SERVIR was established with a vision of bringing together NASA’s vast Earth and climate resources with USAID’s mission to support healthy and resilient communities around the world.
At first glance, USAID and NASA seem like an unlikely pair. NASA’s investments probe the very edge of the universe; its satellites expand our understanding of the world from above. USAID works on the ground with countries around the world to improve economic well-being, and fight hunger and poverty. But USAID and NASA have found a sweet spot for working together in the application of satellite-collected data to the development problems and challenges that we face around the world. Together with partners around the world, we’re helping solve one of the greatest threats to Earth—the climate crisis—and simultaneously strengthening resilience against poverty, hunger, disasters, and water scarcity.
Dan Irwin, a research scientist at NASA's Marshall Space Flight Center in Huntsville, Alabama, developed the idea for an applied Earth science program during a conversation with environmental ministries from Central America. He was inspired to design a program where satellite Earth data would be made more accessible for decision-makers around the world–this concept would later become the first proposal for the SERVIR program. The concept would be picked up with NASA funding and the support of Anne Dix and Carrey Yeager of the USAID Central American Mission.
SERVIR Mesoamerica -- first known as the Mesoamerican Regional Visualization & Monitoring System -- was established in Panama, through the joint effort of NASA, USAID, and other partners. SERVIR’s name is derived from the Spanish word meaning "to serve." SERVIR-Mesoamerica operated until 2011.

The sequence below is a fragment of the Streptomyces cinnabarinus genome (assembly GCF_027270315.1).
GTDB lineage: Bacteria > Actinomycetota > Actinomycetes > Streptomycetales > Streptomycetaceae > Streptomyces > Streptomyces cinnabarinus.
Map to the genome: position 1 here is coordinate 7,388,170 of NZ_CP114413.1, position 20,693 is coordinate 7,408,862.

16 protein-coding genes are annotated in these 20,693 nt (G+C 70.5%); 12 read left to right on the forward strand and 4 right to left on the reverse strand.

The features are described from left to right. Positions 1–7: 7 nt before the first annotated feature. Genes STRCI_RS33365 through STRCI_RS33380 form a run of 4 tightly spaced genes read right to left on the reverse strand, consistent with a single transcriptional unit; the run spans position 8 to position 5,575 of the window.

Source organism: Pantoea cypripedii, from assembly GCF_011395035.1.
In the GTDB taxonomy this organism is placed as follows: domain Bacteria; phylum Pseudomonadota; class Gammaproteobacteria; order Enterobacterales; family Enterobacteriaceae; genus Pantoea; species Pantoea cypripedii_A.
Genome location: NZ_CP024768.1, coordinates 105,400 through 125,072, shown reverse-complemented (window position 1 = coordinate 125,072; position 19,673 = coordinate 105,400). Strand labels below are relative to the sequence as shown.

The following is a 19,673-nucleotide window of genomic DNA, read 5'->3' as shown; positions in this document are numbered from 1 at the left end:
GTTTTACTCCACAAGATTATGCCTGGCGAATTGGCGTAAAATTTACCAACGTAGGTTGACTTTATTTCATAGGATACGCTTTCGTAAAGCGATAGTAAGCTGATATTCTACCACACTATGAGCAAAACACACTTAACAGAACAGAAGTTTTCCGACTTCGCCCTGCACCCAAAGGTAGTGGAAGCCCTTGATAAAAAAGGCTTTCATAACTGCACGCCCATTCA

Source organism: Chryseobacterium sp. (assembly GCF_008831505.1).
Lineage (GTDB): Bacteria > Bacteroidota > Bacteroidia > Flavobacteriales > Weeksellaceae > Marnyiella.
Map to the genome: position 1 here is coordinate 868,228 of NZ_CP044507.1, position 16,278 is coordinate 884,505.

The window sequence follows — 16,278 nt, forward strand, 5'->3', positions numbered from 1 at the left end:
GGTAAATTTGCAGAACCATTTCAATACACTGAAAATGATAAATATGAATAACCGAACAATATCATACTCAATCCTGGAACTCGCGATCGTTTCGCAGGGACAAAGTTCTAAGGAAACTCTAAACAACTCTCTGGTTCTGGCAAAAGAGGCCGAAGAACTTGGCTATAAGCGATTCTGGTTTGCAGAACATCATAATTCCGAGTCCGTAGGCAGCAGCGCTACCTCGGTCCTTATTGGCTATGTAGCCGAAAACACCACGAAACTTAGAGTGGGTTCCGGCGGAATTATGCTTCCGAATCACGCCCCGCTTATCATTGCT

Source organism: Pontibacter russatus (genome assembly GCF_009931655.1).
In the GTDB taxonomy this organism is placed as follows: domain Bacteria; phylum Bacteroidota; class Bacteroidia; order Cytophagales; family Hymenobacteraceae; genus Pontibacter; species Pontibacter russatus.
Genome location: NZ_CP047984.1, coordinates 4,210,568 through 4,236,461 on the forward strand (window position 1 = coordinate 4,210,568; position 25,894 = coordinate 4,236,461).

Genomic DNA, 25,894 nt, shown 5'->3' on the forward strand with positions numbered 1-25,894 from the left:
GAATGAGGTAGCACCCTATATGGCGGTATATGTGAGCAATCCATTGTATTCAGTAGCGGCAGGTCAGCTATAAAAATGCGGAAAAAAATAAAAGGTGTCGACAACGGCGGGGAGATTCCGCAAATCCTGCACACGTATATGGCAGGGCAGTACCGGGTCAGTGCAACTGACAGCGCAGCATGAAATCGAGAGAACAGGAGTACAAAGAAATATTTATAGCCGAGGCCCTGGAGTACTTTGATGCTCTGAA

Carrie Stokes, USAID Geospatial Information and Technology Advisor, joined the program with the vision and plan to expand the SERVIR model to other regions.
The Ministerial Declaration of the 2007 Earth Observation Summit recognized SERVIR as a model for the implementation of the Global Earth Observation System of Systems (GEOSS).
SERVIR expanded to East Africa through partnership with the Regional Centre for Mapping of Resources for Development (RCMRD) in Nairobi, Kenya. This hub is called SERVIR Eastern and Southern Africa.
SERVIR Hindu Kush-Himalaya was established in partnership with the International Centre for Integrated Mountain Development (ICIMOD) in Kathmandu, Nepal.
SERVIR Mekong was launched in Bangkok, Thailand with the support of the Asian Disaster Preparedness Center (ADPC) and consortium partners.
SERVIR West Africa became the fourth SERVIR hub. The consortium was originally implemented by the Permanent Inter-State Committee for Drought Control in the Sahel (CILSS) subsidiary, the Agrometeorology, Hydrology and Meteorology (AGRHYMET) Regional Center in Niamey, Niger.
SERVIR Amazonia was launched by the Alliance of Bioversity International and the International Center for Tropical Agriculture (CIAT) in Cali, Colombia with a consortium of partners.
NASA and USAID reaffirmed their commitment to SERVIR and signed the 2020-2025 Strategic Plan.
The SERVIR West Africa consortium expanded, with the International Crops Research Institute for the Semi-Arid Tropics (ICRISAT) becoming the new lead organization for the consortium.
SERVIR Southeast Asia is re-launched as an expansion of SERVIR Mekong, extending the hub’s scope to include the wider region.
Over the years, the progress of this program would not have been possible without the outstanding contributions and support of USAID’s Jenny Frankel-Reed, Albert Momo, Kevin Coffey, and USAID mission colleagues, and NASA’s Woody Turner and Lawrence Friedl, as well as SERVIR project managers Gwen Artis, Jason Kessler, Tia Ferguson, Cindy Stemple, and Ray French.